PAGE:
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Wages Payable

Step-by-Step Guide to Understanding Wages Payable in Accounting

Last Updated October 24, 2022

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Wages Payable

Wages Payable Accounting – Balance Sheet Liability

Wages payable record the outstanding payment requirements still owed to employees, most often for employees compensated on an hourly basis.

Since wages payable represent a future outflow of cash, the line item appears on the liabilities section of the balance sheet.

Furthermore, the unmet payment is expected to be fulfilled in the near term, so it is categorized as a current liability.

The duration between the delivery of the service — the employee’s completed hours — and the date of cash payment must be kept to a minimum.

Otherwise, the delay in payment could result in reduced employee retention, i.e. a higher employee churn rate.

While churn might be less of a pressing matter for certain companies, such as retail stores, the loss of key employees could have negative implications on employee productivity and operating efficiency for others.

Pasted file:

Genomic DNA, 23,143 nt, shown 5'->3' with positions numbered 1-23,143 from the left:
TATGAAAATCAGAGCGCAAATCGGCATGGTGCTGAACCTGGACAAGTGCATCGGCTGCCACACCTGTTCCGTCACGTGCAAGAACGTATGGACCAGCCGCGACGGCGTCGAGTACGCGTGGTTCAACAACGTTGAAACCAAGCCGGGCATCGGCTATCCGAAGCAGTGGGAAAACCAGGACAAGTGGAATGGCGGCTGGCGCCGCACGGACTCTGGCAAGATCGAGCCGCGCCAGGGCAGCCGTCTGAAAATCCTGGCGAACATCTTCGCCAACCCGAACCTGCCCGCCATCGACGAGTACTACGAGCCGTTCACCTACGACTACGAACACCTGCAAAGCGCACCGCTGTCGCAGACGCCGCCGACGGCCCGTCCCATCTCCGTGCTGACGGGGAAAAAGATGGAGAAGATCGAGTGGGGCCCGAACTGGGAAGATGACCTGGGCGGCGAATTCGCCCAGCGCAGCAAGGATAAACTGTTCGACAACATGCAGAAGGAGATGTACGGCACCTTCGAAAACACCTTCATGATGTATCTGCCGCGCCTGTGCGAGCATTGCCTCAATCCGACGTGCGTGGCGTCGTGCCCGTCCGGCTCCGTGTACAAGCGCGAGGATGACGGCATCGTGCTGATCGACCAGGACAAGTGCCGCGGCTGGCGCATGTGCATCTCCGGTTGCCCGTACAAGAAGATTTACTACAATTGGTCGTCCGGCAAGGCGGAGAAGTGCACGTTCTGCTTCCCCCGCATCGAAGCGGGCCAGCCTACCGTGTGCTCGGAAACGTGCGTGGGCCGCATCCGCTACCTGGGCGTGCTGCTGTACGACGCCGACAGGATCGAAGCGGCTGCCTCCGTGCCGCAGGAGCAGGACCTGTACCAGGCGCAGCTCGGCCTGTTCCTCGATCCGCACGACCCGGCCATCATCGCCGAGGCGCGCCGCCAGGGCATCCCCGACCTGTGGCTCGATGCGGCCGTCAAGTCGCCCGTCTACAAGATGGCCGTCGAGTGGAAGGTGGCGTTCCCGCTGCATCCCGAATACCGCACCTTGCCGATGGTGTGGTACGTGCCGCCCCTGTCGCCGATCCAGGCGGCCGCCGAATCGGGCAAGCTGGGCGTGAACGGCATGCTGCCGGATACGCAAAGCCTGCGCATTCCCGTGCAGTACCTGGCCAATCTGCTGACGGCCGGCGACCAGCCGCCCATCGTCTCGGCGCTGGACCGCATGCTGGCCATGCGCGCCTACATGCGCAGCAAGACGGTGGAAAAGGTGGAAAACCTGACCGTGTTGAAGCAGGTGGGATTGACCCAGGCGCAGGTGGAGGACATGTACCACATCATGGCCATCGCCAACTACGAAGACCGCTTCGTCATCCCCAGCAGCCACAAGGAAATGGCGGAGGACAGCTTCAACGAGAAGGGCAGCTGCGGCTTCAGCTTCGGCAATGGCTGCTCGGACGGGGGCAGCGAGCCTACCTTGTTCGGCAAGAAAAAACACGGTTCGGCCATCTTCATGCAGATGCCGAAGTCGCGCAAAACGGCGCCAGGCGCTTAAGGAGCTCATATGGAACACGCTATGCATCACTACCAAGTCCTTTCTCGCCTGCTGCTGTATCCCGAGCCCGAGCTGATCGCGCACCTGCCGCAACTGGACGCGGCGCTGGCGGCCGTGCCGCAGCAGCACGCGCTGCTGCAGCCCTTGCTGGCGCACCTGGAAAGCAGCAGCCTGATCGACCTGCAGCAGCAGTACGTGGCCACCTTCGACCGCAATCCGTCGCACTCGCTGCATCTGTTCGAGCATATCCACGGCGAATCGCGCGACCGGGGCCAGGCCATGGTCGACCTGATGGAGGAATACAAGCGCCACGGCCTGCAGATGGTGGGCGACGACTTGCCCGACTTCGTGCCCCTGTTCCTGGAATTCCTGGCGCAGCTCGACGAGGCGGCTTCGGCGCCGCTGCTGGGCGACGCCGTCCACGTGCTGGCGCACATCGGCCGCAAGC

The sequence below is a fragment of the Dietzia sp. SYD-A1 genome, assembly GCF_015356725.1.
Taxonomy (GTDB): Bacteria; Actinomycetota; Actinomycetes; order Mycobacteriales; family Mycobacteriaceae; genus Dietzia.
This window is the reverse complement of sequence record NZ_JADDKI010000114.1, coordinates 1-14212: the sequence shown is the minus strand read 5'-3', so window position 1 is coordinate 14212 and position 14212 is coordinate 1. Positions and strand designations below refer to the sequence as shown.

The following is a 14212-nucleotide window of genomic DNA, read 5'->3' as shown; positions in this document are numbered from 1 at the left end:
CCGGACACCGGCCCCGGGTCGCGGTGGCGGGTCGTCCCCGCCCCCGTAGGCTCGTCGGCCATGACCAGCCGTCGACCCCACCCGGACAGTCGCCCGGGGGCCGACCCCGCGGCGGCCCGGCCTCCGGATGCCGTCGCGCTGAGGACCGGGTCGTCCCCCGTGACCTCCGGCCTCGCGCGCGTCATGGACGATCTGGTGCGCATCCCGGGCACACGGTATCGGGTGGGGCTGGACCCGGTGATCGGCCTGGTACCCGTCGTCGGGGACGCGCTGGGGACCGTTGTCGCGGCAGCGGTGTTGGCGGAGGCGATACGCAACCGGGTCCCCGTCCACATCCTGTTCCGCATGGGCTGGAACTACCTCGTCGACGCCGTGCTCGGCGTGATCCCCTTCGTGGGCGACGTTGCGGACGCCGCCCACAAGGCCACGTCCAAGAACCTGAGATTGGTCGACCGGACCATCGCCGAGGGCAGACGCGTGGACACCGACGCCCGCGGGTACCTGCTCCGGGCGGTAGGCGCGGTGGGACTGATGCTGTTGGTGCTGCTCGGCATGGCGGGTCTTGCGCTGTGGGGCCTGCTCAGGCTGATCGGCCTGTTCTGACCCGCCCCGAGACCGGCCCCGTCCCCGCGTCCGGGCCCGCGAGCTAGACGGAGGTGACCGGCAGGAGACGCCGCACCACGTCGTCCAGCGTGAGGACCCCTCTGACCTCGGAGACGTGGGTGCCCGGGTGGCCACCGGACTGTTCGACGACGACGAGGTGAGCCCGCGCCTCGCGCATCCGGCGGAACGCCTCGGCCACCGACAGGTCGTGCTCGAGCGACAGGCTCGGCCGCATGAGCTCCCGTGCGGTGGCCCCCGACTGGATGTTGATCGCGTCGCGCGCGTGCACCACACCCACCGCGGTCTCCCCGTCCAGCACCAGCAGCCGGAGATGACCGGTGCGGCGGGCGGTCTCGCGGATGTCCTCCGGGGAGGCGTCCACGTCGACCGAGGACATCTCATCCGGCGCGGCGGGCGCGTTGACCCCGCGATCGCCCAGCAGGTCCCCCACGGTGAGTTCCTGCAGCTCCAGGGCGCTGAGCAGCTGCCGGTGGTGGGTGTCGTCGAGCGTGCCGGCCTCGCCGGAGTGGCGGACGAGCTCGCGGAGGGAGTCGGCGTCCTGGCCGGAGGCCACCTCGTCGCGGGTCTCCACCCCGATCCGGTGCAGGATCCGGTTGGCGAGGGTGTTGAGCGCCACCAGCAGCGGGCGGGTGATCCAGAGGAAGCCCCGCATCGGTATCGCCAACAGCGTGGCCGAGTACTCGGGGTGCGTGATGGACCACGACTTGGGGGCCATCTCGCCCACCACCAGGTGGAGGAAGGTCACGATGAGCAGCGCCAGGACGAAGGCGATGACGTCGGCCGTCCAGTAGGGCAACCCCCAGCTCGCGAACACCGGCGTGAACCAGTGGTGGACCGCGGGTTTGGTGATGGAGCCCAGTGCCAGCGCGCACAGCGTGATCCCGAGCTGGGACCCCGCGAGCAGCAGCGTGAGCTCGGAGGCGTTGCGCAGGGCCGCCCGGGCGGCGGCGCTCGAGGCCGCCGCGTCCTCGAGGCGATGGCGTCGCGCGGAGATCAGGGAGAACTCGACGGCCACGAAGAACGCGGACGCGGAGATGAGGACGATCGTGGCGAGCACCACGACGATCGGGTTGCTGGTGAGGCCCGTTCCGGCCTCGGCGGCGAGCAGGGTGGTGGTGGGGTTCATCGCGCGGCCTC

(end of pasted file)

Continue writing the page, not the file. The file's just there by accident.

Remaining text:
Generally, high churn rates result in a greater negative impact for companies in industries with greater technical requirements and longer training requirements for new employees.

Accrued Wages Journal Entry (Debit-Credit)

The recognition of accrued wages is meant to record the incurred yet not paid wage expense in a given reporting period.

In order to reflect the discrepancy on the general ledger per accrual accounting reporting standards established under GAAP, accrued wages are treated as a debit to the wages account, with an offsetting credit to the accrued wages account.

  • Wage Expense Account → Debit Entry
  • Wages Payable Account → Credit Entry

Once the employee is paid the amount due, the entries would reverse by the start of the next reporting period.

Depending on the specific circumstances (and the timing of the accrued payroll expense), an additional entry might be necessary to record adjustments related to payroll taxes.

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